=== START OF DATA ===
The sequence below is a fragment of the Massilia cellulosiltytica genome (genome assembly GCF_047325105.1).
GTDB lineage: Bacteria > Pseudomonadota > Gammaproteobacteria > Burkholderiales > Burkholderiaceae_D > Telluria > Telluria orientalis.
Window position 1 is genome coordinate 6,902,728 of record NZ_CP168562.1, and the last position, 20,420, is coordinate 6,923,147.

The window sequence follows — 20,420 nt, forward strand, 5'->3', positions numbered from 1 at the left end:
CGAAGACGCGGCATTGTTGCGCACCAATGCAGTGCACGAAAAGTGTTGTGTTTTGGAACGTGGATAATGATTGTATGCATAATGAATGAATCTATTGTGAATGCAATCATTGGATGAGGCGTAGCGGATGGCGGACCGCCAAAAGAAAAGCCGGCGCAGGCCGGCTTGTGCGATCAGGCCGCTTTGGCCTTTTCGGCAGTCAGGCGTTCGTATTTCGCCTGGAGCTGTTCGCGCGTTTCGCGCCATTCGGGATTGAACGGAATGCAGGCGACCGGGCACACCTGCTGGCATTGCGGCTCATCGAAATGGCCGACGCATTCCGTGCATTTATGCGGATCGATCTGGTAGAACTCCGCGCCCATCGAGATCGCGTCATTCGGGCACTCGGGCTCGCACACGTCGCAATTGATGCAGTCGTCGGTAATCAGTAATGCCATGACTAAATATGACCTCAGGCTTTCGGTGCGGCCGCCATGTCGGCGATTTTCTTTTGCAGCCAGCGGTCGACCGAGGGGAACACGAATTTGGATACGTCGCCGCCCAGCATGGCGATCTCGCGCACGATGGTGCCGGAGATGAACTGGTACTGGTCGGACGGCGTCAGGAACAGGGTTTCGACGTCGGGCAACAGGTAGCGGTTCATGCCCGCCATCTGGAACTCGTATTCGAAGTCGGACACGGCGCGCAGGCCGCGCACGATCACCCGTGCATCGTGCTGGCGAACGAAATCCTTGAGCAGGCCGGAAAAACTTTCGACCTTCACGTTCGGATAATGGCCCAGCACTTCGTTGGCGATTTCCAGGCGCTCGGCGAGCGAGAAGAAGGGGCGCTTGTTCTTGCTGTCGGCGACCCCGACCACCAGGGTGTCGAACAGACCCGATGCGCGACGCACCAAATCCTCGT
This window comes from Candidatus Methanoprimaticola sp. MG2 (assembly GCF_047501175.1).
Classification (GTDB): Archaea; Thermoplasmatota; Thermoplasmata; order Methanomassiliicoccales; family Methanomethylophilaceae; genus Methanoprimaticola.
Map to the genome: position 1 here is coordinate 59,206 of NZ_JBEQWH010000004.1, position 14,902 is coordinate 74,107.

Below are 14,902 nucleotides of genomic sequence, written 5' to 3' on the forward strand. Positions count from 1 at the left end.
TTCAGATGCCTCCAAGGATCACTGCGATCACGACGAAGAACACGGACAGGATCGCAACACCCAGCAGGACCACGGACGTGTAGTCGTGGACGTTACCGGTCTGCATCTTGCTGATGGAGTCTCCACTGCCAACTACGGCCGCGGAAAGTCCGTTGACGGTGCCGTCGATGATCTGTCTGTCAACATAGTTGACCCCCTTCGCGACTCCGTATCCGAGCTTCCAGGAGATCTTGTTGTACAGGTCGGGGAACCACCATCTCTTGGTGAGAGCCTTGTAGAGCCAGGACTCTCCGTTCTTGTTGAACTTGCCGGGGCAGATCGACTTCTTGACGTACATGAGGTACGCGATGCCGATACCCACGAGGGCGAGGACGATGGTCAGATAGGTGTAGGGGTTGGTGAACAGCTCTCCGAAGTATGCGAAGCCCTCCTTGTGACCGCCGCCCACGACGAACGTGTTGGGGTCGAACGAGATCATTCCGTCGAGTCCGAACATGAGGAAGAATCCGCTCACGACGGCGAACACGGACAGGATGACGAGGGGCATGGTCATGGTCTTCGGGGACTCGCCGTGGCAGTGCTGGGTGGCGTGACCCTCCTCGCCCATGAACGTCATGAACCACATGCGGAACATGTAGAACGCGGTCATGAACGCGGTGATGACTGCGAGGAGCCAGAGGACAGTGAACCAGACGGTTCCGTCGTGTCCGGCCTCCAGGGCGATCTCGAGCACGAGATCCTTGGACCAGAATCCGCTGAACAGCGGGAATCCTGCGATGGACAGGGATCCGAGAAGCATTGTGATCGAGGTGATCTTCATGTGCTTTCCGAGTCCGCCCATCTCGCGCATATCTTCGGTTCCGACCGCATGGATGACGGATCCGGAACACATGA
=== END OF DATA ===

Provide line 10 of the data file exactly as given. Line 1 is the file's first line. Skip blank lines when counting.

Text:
TTCAGATGCCTCCAAGGATCACTGCGATCACGACGAAGAACACGGACAGGATCGCAACACCCAGCAGGACCACGGACGTGTAGTCGTGGACGTTACCGGTCTGCATCTTGCTGATGGAGTCTCCACTGCCAACTACGGCCGCGGAAAGTCCGTTGACGGTGCCGTCGATGATCTGTCTGTCAACATAGTTGACCCCCTTCGCGACTCCGTATCCGAGCTTCCAGGAGATCTTGTTGTACAGGTCGGGGAACCACCATCTCTTGGTGAGAGCCTTGTAGAGCCAGGACTCTCCGTTCTTGTTGAACTTGCCGGGGCAGATCGACTTCTTGACGTACATGAGGTACGCGATGCCGATACCCACGAGGGCGAGGACGATGGTCAGATAGGTGTAGGGGTTGGTGAACAGCTCTCCGAAGTATGCGAAGCCCTCCTTGTGACCGCCGCCCACGACGAACGTGTTGGGGTCGAACGAGATCATTCCGTCGAGTCCGAACATGAGGAAGAATCCGCTCACGACGGCGAACACGGACAGGATGACGAGGGGCATGGTCATGGTCTTCGGGGACTCGCCGTGGCAGTGCTGGGTGGCGTGACCCTCCTCGCCCATGAACGTCATGAACCACATGCGGAACATGTAGAACGCGGTCATGAACGCGGTGATGACTGCGAGGAGCCAGAGGACAGTGAACCAGACGGTTCCGTCGTGTCCGGCCTCCAGGGCGATCTCGAGCACGAGATCCTTGGACCAGAATCCGCTGAACAGCGGGAATCCTGCGATGGACAGGGATCCGAGAAGCATTGTGATCGAGGTGATCTTCATGTGCTTTCCGAGTCCGCCCATCTCGCGCATATCTTCGGTTCCGACCGCATGGATGACGGATCCGGAACACATGA